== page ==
Despite a tiny kitchen, the quest for quality includes local, humanely raised pork, beef, lamb, chickens, and even veal. Sourced from Erba Verde, calves are pasture raised and remain with their mothers, affording them a healthy, natural existence that also results in a superior product. Production is quite limited, with CraVing being one of the few spots in town that regularly feature this treat. During one of our recent visits, we happened upon a special that uses the veal in a pasta dish. Veal breast, moist and so tender it yields to the slightest pressure of your fork, is mounded on curled tubes of fresh crepe-like pasta, and brightened up by diced fresh tomato and a pleasant blast of herbs.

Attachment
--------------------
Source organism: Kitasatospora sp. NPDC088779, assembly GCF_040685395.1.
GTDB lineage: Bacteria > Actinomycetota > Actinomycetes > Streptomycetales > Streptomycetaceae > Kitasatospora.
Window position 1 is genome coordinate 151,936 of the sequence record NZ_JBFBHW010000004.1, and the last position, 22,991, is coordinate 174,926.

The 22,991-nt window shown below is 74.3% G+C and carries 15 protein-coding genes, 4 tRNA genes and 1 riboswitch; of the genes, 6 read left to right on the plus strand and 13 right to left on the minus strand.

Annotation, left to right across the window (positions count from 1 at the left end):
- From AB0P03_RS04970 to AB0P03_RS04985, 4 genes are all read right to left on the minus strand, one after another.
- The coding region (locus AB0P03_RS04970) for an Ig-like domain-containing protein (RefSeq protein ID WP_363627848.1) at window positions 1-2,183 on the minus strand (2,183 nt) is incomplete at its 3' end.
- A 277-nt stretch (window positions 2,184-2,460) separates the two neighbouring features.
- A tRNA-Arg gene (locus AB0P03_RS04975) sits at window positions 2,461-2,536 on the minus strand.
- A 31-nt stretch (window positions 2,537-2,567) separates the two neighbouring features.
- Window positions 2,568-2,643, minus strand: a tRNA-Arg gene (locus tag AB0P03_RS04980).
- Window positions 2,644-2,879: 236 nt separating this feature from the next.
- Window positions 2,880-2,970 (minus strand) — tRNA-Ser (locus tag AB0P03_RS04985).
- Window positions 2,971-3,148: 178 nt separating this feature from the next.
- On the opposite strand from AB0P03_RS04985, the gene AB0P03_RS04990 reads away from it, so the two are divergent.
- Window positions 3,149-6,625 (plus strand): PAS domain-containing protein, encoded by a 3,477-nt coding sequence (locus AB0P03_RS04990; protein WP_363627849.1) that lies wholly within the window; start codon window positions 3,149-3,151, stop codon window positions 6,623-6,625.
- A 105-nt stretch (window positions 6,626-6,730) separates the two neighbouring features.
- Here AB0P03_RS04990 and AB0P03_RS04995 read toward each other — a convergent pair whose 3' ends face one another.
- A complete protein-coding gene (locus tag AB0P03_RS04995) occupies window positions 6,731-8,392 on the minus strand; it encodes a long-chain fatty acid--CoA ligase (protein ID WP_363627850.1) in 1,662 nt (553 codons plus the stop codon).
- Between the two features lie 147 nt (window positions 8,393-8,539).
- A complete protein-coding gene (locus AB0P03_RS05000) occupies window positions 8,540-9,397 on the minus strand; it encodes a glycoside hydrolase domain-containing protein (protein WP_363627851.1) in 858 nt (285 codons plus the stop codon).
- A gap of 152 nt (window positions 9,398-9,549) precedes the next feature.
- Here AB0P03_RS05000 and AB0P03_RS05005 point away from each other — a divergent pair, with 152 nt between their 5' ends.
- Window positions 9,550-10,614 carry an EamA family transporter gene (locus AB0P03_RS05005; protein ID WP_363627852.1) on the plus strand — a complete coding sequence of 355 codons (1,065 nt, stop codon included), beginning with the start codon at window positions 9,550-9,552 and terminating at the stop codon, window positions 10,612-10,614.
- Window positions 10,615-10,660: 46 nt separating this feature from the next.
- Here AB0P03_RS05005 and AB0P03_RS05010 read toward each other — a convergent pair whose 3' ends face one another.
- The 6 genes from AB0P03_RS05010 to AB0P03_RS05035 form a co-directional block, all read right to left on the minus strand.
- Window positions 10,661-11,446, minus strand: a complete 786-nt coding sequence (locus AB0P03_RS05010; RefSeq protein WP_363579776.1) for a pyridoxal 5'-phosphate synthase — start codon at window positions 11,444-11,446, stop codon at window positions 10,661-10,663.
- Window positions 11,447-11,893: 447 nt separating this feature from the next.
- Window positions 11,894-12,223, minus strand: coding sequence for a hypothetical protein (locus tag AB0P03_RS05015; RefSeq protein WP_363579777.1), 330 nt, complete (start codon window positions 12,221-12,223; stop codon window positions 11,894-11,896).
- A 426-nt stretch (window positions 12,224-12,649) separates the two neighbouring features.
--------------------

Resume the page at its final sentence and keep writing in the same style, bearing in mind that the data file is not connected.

As with the veal breast, the choice to work with whole animals means that the kitchen tends to use fewer high-margin cuts like chops and steaks. It makes for some interesting limited specials and allows the kitchen room to be creative. Pig tails might not be for everyone, but from CraVing’s kitchen, they are enjoyable bite-sized nuggets, slow cooked so it’s easy to extract the rich meat from the bone. Heavily browned and served with a glossy pan sauce on top of an earthy puree of celeriac and draped with translucent fennel shavings, these humble parts are elevated to haute status. Belly ribs off of a T-Meadow heritage breed hog are another magical discovery. Requiring a whole side of the animal to extract a single rack, this monstrous piece of meat is not for the faint of heart, as it combines two much-loved cuts: pork belly and spare ribs. Rubbed with a bit of five-spice powder before being slow smoked, the meat is triumphantly served on a hefty slab of wood and paired with a bit of mustardy Asian greens.